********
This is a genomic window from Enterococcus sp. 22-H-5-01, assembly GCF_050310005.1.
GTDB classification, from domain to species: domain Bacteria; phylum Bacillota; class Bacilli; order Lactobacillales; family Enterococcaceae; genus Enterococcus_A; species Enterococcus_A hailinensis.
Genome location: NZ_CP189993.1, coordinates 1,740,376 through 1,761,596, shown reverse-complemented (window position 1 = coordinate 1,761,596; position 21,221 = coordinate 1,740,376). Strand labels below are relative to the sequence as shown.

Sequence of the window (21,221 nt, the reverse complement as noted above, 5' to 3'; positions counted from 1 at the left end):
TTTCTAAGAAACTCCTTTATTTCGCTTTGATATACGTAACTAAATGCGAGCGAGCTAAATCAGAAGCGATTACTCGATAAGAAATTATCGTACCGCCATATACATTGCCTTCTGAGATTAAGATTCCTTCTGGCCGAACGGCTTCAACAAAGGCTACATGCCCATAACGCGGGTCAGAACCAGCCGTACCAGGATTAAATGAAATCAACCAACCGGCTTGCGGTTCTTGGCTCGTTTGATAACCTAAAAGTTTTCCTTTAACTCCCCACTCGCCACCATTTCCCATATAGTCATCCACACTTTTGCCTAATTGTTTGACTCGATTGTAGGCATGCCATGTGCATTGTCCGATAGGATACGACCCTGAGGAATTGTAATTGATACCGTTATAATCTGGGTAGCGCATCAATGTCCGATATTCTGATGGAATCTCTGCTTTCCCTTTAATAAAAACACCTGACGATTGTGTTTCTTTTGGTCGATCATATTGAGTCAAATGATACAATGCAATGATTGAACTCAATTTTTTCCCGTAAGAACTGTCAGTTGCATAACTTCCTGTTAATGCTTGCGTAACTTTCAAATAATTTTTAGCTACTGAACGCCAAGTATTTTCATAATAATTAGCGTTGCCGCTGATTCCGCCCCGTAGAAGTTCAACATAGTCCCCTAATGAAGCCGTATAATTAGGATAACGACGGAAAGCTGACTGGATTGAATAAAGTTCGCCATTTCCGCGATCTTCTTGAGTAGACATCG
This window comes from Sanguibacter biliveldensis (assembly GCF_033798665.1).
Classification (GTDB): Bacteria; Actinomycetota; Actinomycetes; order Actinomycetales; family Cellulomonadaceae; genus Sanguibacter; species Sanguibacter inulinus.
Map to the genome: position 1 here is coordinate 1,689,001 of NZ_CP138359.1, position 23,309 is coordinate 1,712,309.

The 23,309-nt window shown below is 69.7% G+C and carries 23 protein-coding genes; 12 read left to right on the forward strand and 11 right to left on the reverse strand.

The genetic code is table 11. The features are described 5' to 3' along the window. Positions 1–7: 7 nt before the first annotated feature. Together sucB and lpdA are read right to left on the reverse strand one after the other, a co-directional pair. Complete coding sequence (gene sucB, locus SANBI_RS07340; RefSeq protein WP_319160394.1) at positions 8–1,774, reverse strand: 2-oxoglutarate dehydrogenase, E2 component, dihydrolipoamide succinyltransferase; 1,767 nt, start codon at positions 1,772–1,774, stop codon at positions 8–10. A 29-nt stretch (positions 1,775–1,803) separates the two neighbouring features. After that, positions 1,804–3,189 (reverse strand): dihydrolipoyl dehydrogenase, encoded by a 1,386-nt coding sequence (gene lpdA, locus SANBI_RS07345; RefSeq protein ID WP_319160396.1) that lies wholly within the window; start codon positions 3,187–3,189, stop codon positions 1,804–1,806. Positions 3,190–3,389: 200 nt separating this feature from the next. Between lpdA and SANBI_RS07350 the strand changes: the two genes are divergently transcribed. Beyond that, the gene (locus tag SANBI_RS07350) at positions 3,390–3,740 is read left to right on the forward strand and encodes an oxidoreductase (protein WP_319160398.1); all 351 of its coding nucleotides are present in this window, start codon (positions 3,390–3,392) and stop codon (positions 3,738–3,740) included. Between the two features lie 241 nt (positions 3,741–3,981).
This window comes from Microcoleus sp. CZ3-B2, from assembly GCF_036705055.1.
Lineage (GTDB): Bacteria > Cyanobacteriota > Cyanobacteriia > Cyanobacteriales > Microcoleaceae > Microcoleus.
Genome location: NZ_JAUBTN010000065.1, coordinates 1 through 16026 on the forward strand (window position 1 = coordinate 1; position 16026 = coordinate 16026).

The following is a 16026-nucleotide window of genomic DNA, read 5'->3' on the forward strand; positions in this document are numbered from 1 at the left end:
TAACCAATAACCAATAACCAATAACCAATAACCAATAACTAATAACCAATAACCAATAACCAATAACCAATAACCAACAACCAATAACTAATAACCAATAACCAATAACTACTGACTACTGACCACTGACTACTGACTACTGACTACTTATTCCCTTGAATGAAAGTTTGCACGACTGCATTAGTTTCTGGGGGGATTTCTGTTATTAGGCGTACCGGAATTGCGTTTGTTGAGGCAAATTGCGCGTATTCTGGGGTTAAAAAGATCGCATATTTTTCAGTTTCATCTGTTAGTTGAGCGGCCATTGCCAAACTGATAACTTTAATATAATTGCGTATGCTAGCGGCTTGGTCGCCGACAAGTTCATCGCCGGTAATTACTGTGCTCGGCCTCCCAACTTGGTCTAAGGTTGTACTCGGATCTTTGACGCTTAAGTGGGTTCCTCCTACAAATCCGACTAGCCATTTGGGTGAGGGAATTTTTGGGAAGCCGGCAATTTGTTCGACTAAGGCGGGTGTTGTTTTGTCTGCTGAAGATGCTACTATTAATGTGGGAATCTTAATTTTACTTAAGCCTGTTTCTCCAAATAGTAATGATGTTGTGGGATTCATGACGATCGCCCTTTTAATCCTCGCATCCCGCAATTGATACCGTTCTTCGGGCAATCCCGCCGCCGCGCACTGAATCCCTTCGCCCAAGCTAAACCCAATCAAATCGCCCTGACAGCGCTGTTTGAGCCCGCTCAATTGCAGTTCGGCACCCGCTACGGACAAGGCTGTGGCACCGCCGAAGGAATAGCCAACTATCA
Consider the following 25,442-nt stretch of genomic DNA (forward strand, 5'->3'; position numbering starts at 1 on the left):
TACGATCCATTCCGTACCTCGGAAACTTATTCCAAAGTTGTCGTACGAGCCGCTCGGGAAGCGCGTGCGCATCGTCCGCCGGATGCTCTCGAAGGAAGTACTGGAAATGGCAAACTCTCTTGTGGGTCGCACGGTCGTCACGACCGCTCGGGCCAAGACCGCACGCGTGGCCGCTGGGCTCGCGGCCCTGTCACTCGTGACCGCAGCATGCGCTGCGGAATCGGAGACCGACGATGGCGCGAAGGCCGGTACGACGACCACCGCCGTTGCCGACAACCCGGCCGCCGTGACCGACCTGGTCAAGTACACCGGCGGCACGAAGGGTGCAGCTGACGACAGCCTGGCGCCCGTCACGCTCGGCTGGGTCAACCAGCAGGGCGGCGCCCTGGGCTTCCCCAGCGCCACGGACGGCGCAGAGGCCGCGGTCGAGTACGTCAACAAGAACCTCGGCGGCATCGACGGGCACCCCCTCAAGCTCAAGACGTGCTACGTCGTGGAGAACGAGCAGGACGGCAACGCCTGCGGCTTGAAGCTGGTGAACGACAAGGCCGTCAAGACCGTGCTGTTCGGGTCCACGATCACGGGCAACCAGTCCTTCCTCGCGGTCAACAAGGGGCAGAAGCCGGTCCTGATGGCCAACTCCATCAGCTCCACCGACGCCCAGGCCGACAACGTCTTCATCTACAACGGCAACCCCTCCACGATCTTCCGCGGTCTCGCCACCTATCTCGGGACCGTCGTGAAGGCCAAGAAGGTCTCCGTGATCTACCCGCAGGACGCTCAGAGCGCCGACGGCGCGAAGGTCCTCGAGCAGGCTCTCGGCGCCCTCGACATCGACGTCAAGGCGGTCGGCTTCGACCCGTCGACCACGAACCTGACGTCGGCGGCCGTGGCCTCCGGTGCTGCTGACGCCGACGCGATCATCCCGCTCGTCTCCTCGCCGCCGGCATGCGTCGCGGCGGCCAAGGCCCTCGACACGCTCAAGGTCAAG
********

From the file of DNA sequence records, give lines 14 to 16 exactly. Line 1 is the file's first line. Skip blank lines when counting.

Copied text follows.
The following is a 16026-nucleotide window of genomic DNA, read 5'->3' on the forward strand; positions in this document are numbered from 1 at the left end:
TAACCAATAACCAATAACCAATAACCAATAACCAATAACTAATAACCAATAACCAATAACCAATAACCAATAACCAACAACCAATAACTAATAACCAATAACCAATAACTACTGACTACTGACCACTGACTACTGACTACTGACTACTTATTCCCTTGAATGAAAGTTTGCACGACTGCATTAGTTTCTGGGGGGATTTCTGTTATTAGGCGTACCGGAATTGCGTTTGTTGAGGCAAATTGCGCGTATTCTGGGGTTAAAAAGATCGCATATTTTTCAGTTTCATCTGTTAGTTGAGCGGCCATTGCCAAACTGATAACTTTAATATAATTGCGTATGCTAGCGGCTTGGTCGCCGACAAGTTCATCGCCGGTAATTACTGTGCTCGGCCTCCCAACTTGGTCTAAGGTTGTACTCGGATCTTTGACGCTTAAGTGGGTTCCTCCTACAAATCCGACTAGCCATTTGGGTGAGGGAATTTTTGGGAAGCCGGCAATTTGTTCGACTAAGGCGGGTGTTGTTTTGTCTGCTGAAGATGCTACTATTAATGTGGGAATCTTAATTTTACTTAAGCCTGTTTCTCCAAATAGTAATGATGTTGTGGGATTCATGACGATCGCCCTTTTAATCCTCGCATCCCGCAATTGATACCGTTCTTCGGGCAATCCCGCCGCCGCGCACTGAATCCCTTCGCCCAAGCTAAACCCAATCAAATCGCCCTGACAGCGCTGTTTGAGCCCGCTCAATTGCAGTTCGGCACCCGCTACGGACAAGGCTGTGGCACCGCCGAAGGAATAGCCAACTATCA
Consider the following 25,442-nt stretch of genomic DNA (forward strand, 5'->3'; position numbering starts at 1 on the left):